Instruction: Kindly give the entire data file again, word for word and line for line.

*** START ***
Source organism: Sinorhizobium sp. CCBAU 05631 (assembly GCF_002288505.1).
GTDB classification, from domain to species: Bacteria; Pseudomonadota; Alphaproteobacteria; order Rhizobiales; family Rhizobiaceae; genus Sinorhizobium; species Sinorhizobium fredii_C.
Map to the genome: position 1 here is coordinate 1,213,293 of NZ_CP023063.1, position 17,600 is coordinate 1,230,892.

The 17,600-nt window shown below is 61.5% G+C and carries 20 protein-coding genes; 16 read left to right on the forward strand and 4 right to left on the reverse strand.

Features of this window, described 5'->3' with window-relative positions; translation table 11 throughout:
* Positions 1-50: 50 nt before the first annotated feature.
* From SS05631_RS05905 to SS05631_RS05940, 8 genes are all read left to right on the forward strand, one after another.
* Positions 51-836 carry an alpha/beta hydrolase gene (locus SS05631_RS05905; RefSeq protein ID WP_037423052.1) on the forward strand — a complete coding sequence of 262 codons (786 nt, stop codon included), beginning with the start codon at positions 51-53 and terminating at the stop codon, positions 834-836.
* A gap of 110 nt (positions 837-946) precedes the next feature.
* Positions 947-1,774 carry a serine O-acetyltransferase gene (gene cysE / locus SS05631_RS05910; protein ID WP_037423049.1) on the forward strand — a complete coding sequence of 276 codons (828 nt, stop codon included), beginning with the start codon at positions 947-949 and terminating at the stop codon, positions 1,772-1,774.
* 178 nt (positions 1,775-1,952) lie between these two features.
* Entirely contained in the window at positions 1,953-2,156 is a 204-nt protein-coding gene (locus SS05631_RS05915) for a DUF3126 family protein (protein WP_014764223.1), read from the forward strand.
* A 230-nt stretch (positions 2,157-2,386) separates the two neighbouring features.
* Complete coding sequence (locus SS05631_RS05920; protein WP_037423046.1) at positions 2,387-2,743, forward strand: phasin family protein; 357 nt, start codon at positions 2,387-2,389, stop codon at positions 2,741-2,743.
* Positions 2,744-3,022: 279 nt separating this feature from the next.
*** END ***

Source organism: Sinorhizobium sp. CCBAU 05631 (assembly GCF_002288505.1).
GTDB classification, from domain to species: Bacteria; Pseudomonadota; Alphaproteobacteria; order Rhizobiales; family Rhizobiaceae; genus Sinorhizobium; species Sinorhizobium fredii_C.
Map to the genome: position 1 here is coordinate 1,213,293 of NZ_CP023063.1, position 17,600 is coordinate 1,230,892.

The 17,600-nt window shown below is 61.5% G+C and carries 20 protein-coding genes; 16 read left to right on the forward strand and 4 right to left on the reverse strand.

Features of this window, described 5'->3' with window-relative positions; translation table 11 throughout:
* Positions 1-50: 50 nt before the first annotated feature.
* From SS05631_RS05905 to SS05631_RS05940, 8 genes are all read left to right on the forward strand, one after another.
* Positions 51-836 carry an alpha/beta hydrolase gene (locus SS05631_RS05905; RefSeq protein ID WP_037423052.1) on the forward strand — a complete coding sequence of 262 codons (786 nt, stop codon included), beginning with the start codon at positions 51-53 and terminating at the stop codon, positions 834-836.
* A gap of 110 nt (positions 837-946) precedes the next feature.
* Positions 947-1,774 carry a serine O-acetyltransferase gene (gene cysE / locus SS05631_RS05910; protein ID WP_037423049.1) on the forward strand — a complete coding sequence of 276 codons (828 nt, stop codon included), beginning with the start codon at positions 947-949 and terminating at the stop codon, positions 1,772-1,774.
* 178 nt (positions 1,775-1,952) lie between these two features.
* Entirely contained in the window at positions 1,953-2,156 is a 204-nt protein-coding gene (locus SS05631_RS05915) for a DUF3126 family protein (protein WP_014764223.1), read from the forward strand.
* A 230-nt stretch (positions 2,157-2,386) separates the two neighbouring features.
* Complete coding sequence (locus SS05631_RS05920; protein WP_037423046.1) at positions 2,387-2,743, forward strand: phasin family protein; 357 nt, start codon at positions 2,387-2,389, stop codon at positions 2,741-2,743.
* Positions 2,744-3,022: 279 nt separating this feature from the next.